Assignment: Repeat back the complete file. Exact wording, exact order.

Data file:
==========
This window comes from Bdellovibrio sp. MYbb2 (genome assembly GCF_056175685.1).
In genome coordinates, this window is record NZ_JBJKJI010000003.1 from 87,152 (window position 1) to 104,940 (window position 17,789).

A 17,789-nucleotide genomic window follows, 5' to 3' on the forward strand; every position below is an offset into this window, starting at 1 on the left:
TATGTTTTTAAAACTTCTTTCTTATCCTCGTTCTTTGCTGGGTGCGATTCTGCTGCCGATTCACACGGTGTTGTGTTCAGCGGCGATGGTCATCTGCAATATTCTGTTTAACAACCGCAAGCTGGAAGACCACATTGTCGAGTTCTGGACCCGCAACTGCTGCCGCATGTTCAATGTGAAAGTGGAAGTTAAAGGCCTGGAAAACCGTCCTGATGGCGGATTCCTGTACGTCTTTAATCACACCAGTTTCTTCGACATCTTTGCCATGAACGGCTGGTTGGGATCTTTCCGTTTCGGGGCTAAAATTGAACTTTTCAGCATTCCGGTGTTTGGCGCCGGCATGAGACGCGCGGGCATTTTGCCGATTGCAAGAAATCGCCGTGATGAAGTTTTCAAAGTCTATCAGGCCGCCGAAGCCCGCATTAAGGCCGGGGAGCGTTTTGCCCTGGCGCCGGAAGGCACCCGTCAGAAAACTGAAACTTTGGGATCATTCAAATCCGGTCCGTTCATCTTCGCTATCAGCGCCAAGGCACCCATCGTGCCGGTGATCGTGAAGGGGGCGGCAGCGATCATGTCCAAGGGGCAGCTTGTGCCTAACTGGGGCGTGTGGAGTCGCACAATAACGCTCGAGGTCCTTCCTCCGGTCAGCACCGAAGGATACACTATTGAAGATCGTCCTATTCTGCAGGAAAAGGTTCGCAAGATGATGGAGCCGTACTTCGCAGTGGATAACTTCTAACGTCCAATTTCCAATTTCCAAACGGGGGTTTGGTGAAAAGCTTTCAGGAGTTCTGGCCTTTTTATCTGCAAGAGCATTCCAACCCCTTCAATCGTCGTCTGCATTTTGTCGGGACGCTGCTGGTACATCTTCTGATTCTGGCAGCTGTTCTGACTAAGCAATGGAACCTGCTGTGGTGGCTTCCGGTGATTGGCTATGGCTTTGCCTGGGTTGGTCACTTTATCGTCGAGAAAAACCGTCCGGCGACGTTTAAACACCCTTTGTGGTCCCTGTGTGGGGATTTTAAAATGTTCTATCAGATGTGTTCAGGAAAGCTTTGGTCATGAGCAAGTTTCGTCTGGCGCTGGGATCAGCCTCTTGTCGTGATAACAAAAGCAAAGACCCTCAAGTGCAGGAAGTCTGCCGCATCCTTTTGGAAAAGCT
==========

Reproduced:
This window comes from Bdellovibrio sp. MYbb2 (genome assembly GCF_056175685.1).
In genome coordinates, this window is record NZ_JBJKJI010000003.1 from 87,152 (window position 1) to 104,940 (window position 17,789).

A 17,789-nucleotide genomic window follows, 5' to 3' on the forward strand; every position below is an offset into this window, starting at 1 on the left:
TATGTTTTTAAAACTTCTTTCTTATCCTCGTTCTTTGCTGGGTGCGATTCTGCTGCCGATTCACACGGTGTTGTGTTCAGCGGCGATGGTCATCTGCAATATTCTGTTTAACAACCGCAAGCTGGAAGACCACATTGTCGAGTTCTGGACCCGCAACTGCTGCCGCATGTTCAATGTGAAAGTGGAAGTTAAAGGCCTGGAAAACCGTCCTGATGGCGGATTCCTGTACGTCTTTAATCACACCAGTTTCTTCGACATCTTTGCCATGAACGGCTGGTTGGGATCTTTCCGTTTCGGGGCTAAAATTGAACTTTTCAGCATTCCGGTGTTTGGCGCCGGCATGAGACGCGCGGGCATTTTGCCGATTGCAAGAAATCGCCGTGATGAAGTTTTCAAAGTCTATCAGGCCGCCGAAGCCCGCATTAAGGCCGGGGAGCGTTTTGCCCTGGCGCCGGAAGGCACCCGTCAGAAAACTGAAACTTTGGGATCATTCAAATCCGGTCCGTTCATCTTCGCTATCAGCGCCAAGGCACCCATCGTGCCGGTGATCGTGAAGGGGGCGGCAGCGATCATGTCCAAGGGGCAGCTTGTGCCTAACTGGGGCGTGTGGAGTCGCACAATAACGCTCGAGGTCCTTCCTCCGGTCAGCACCGAAGGATACACTATTGAAGATCGTCCTATTCTGCAGGAAAAGGTTCGCAAGATGATGGAGCCGTACTTCGCAGTGGATAACTTCTAACGTCCAATTTCCAATTTCCAAACGGGGGTTTGGTGAAAAGCTTTCAGGAGTTCTGGCCTTTTTATCTGCAAGAGCATTCCAACCCCTTCAATCGTCGTCTGCATTTTGTCGGGACGCTGCTGGTACATCTTCTGATTCTGGCAGCTGTTCTGACTAAGCAATGGAACCTGCTGTGGTGGCTTCCGGTGATTGGCTATGGCTTTGCCTGGGTTGGTCACTTTATCGTCGAGAAAAACCGTCCGGCGACGTTTAAACACCCTTTGTGGTCCCTGTGTGGGGATTTTAAAATGTTCTATCAGATGTGTTCAGGAAAGCTTTGGTCATGAGCAAGTTTCGTCTGGCGCTGGGATCAGCCTCTTGTCGTGATAACAAAAGCAAAGACCCTCAAGTGCAGGAAGTCTGCCGCATCCTTTTGGAAAAGCT